Hurricanes_I_Notes

Hurricanes_I_Notes - 1 See

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See http://www.srh.noaa.gov/srh/jetstream/tropics/tc.htm A “cyclone” refers to an area of low pressure with inward spiraling winds of counterclockwise rotation in the Northern hemisphere and clockwise rotation in the Southern hemisphere. There are tropical and extratropical cylones (e.g. Nor’easter), classified based on their place of origin. Extratropical cylcones develop over land and/or water (between 30º-70º latitude) and are generally associated with fronts. Tropical cyclones, however, form over tropical or subtropical water – typically between 5- 30º northern or southern latitude. Their primary source of energy is the release of latent heat. Latent heat is released through condensation, i.e. it is the energy stored by evaporated water. Th t “t i l l ” i th i t l i l t btb d th t The term “tropical cyclone” is the generic, meteorological term but based on the storm’s area of origin, they are also referred to as hurricanes, typhoons, etc. 2
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Weather disturbances that result in tropical cyclones: Tropical wave: waves in trade winds create instability in the atmosphere Upper level troughs in the tropics Decaying frontal boundary 3
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The above map indicates the places on earth where conditions for the formation of a tropical cyclone are met. Figuratively speaking, tropical cyclones generally form at the tail of the arrow (see graphic). The arrow indicates a general track. The above map and its basin delineations are no indication of point of land-falls, frequency of occurrence and even points of origination – this map is only a simplification. It is possible that storms form and occur outside of the colored basins (e.g. Hurricane Vince in 2005). 4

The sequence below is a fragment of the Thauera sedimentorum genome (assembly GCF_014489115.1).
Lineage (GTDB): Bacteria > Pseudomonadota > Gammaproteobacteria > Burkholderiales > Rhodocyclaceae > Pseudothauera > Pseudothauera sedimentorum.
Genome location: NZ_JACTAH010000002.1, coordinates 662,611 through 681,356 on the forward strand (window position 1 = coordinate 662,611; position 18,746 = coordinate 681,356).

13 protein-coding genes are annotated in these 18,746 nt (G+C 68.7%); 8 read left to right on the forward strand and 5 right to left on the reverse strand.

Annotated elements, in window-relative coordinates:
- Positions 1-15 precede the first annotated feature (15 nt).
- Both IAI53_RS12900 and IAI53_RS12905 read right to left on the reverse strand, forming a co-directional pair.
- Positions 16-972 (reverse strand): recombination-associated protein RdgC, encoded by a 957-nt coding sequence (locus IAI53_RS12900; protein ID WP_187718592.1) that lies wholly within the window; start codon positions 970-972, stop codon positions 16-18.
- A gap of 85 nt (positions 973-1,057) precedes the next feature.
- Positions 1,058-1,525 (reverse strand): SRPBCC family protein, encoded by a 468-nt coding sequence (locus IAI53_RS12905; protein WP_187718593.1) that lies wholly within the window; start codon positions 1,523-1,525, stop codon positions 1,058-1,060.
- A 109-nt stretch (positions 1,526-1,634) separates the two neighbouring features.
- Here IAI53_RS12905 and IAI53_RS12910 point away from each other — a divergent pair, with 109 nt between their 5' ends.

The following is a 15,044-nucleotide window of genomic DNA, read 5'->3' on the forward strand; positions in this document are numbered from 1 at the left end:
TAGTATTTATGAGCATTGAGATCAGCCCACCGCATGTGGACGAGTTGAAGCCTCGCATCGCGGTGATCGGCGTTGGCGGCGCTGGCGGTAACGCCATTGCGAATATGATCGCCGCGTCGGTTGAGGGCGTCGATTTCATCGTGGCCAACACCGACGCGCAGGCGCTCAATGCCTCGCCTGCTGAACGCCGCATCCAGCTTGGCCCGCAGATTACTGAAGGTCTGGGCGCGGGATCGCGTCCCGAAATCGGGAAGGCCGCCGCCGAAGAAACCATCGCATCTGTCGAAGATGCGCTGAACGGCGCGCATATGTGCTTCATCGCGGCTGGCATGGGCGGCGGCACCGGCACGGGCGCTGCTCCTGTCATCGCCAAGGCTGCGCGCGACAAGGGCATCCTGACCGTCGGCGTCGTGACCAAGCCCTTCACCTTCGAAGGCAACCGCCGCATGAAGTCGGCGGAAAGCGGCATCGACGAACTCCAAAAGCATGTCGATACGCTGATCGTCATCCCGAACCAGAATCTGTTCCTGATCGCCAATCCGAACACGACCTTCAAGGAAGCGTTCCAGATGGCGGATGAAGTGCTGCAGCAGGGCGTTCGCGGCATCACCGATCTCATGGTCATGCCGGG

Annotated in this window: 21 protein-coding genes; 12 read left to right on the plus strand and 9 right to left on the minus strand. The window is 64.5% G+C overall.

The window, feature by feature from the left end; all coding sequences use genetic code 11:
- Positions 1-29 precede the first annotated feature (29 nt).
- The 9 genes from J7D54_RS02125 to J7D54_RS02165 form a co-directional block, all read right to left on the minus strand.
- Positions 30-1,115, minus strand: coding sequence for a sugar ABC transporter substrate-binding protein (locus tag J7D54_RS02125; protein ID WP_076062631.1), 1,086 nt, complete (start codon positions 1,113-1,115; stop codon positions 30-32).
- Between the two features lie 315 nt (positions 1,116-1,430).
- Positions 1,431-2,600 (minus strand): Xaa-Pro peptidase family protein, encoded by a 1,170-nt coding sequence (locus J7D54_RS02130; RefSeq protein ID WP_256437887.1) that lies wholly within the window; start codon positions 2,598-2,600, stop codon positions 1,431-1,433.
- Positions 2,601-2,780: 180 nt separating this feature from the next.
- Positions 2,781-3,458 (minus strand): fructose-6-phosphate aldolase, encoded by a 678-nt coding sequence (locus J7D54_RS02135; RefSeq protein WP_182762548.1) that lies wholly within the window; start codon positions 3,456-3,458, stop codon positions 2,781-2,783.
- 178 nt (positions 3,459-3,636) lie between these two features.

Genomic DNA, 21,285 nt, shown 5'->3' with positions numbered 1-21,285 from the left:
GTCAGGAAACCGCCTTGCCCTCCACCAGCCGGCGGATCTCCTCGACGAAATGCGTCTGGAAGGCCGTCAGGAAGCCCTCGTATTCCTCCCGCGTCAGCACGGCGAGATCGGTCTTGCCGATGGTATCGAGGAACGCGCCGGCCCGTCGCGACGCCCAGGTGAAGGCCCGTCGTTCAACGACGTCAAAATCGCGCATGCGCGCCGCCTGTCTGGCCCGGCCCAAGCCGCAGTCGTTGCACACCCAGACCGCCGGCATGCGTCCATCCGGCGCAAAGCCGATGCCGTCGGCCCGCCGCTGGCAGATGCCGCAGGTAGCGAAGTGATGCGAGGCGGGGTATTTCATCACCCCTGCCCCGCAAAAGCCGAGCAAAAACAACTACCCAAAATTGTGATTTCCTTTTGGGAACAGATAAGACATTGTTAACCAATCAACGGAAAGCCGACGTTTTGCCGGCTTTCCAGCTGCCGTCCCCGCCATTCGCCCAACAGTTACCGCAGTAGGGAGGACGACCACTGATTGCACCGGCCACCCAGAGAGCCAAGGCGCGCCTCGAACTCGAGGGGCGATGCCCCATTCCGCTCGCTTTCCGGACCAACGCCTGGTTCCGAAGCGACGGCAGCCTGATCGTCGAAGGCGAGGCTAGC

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Development stages are: 1. Tropical wave 2. Tropical depression 3. Tropical storm 4. Hurricane (Category 1-5) ITCZ – Intertropical Convergence Zone (convergence zone of North-East and South-East trade winds). This zone is generally visible on satellite imagery as a band of clouds (often w/ thunderstorms) near the equator. 5
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See http://www.srh.noaa.gov/srh/jetstream/tropics/tc_classification.htm Tropical cyclones are classified based on their sustained wind speeds according to the Saffir-Simpson Scale. Maximum sustained winds reflect the wind speed recorded when using a 1 minute average time, i.e. sustained winds are considered long-lasting winds. Gusts are considered short-lived winds that only occur for a few seconds. Gusts measured in a storm can exceed sustained winds by about 30%. Ex. A category 2 storm with sustained
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Hurricanes_I_Notes - 1 See

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